Setting freelance fees can be difficult for a lot of new independent professionals and consultants. Common mistakes are made, and those mistakes contribute to burnout and even failure in a freelance career when professionals realize they underestimated their needs and they can’t raise rates quickly enough (raising rates can be hard and can take a while, as it often means targeting a completely different client market).
Keep these things in mind when setting your freelance rates, and you won’t have to worry about raising fees in the near future:
Know What You Need
Before setting freelance fees, know exactly what you need to earn throughout the year. Figure out your personal expenses, any money you want available for savings, emergency funds, or large purchases, and all expenses.
Understand Salary vs Cost
A freelance salary does not directly equate to a similar employee salary. Don’t underestimate what you’ll need to earn by thinking a low overhead means you don’t have to account for expenses. Freelancers will pay for their own insurance, they pay additional taxes (in the US at least), and there are day-to-day expenses of running a business (even from home).
Don’t think “I earned $50,000 at my day job, so I want to earn the same as a freelancer.” You’ll set yourself up for failure. To be in an equal situation to your full-time job, you don’t need to match the salary; you need to match your “cost” as an employee to that employer. Salary is only one part of it. The employer also paid a portion of your Medicare and social security taxes that you’re now responsible for. They put money towards your retirement and or health insurance. They paid for your basic office necessities. They paid your bonuses. Think about how much money it cost that company to hire you to do your job, and that’s what you need to try to match with a freelance income. It may be a large difference. For example, to have all other things equal with that $50k per year job, you may need to earn $70k per year freelancing. Your rates have to account for that.
Know that All Hours Aren’t “Billable Hours”
Sometimes freelancers set their rates based on an expected 40-hour work week. For example, let’s use the $70k per year gross income goal from the above example. Someone might assume they would figure out an hourly fee by dividing that total by 52 weeks per year and then again by 40 hours per week (which comes to approximately $34 per hour).
That would be a huge mistake. In reality, you have “working hours” (40 hours per week) and you have “billable hours” (which can be as little as half of your working hours depending on your marketing and administrative duties that will take the rest of your time). Using the same example, and assuming only half of your hours are billable, you have to charge clients twice as much per hour for that same yearly goal – approximately $68 per hour – that’s a big difference).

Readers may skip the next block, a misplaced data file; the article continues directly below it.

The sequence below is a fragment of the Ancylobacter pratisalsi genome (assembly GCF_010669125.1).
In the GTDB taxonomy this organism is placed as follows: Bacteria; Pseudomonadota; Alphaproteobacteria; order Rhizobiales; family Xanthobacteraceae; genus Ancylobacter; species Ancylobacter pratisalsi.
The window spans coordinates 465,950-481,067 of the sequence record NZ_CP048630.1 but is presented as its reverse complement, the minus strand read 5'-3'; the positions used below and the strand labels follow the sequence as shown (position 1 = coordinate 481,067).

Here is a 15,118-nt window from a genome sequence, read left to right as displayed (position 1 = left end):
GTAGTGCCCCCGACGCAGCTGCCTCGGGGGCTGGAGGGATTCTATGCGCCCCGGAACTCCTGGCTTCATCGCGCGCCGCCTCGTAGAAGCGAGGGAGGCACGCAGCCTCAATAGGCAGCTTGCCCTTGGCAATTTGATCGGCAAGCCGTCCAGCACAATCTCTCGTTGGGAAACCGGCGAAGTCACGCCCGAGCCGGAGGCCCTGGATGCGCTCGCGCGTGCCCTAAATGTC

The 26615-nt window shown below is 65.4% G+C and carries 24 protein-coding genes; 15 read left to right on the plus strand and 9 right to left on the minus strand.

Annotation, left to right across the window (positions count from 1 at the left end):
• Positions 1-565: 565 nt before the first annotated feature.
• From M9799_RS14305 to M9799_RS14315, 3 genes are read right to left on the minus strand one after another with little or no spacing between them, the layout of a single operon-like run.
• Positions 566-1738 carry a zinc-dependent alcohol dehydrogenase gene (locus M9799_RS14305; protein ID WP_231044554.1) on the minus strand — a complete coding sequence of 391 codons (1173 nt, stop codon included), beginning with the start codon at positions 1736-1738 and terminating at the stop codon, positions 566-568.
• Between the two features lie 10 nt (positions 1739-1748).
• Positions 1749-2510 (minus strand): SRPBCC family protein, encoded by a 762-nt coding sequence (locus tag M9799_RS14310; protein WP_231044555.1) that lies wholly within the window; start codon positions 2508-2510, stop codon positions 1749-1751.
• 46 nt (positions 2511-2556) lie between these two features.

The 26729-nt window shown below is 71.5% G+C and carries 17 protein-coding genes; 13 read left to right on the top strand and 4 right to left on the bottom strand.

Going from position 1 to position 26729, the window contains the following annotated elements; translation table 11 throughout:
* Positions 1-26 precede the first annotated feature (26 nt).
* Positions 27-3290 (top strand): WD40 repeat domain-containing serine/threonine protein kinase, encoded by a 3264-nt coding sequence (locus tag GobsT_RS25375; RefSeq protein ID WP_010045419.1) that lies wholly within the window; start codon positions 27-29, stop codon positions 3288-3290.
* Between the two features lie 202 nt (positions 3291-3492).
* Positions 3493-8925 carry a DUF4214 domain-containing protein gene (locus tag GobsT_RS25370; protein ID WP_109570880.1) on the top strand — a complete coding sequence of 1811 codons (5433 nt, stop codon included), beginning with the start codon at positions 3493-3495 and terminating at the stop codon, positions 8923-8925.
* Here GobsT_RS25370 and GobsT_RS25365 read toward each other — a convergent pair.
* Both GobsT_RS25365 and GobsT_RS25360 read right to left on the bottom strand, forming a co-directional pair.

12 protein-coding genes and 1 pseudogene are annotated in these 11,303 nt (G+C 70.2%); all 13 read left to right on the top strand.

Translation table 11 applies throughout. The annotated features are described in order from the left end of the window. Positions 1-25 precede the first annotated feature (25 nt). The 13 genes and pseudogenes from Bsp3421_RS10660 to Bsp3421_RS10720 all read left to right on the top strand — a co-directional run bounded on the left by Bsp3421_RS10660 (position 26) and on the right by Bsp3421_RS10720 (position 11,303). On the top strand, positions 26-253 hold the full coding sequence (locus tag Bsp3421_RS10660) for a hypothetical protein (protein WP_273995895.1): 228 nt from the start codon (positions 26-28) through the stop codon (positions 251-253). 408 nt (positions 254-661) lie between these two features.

You Won’t Always be Working
We still have a problem with our above example. It’s based on 52 weeks per year. Almost no one will work a full week every week of the year. You need to account for time off – holidays, vacation time, sick time, etc. Let’s say in this example then that we’ll account for seven weeks off between holidays, vacation time, personal days, and sick time. We’re now down to 45 working weeks in the year. $70k now gets divided by 45 weeks and then by 20 billable hours per week, to give you an hourly rate estimate of approximately $78 per hour.
You Have to Account for Down-Time
If you’re new to freelancing or independent consulting, you can’t generally assume that all of your available billable hours are going to be filled every week. You’ll very likely have slow times. You should account for this by adding a buffer to your rate – I suggest tacking on 10 percent. That would now take us to an hourly rate estimate of approximately $86.
Factor in What You Want
All of those things simply help you find out what you need to charge to earn the same as you did in a full-time job. Anything you want to earn over that now needs to be tacked on. For example, perhaps you feel that you were worth more than your company paid you. Or maybe you want better insurance or more for savings and retirement. If your experience and credentials (not to mention marketing abilities) back up an increase to earn what you want instead of what you need, then by all means, increase that hourly rate. But decide what your time is worth to you before you’re fully immersed in a freelance career, as raising those rates significantly later can be a career-killer for many.
This post was originally featured on July 11, 2008.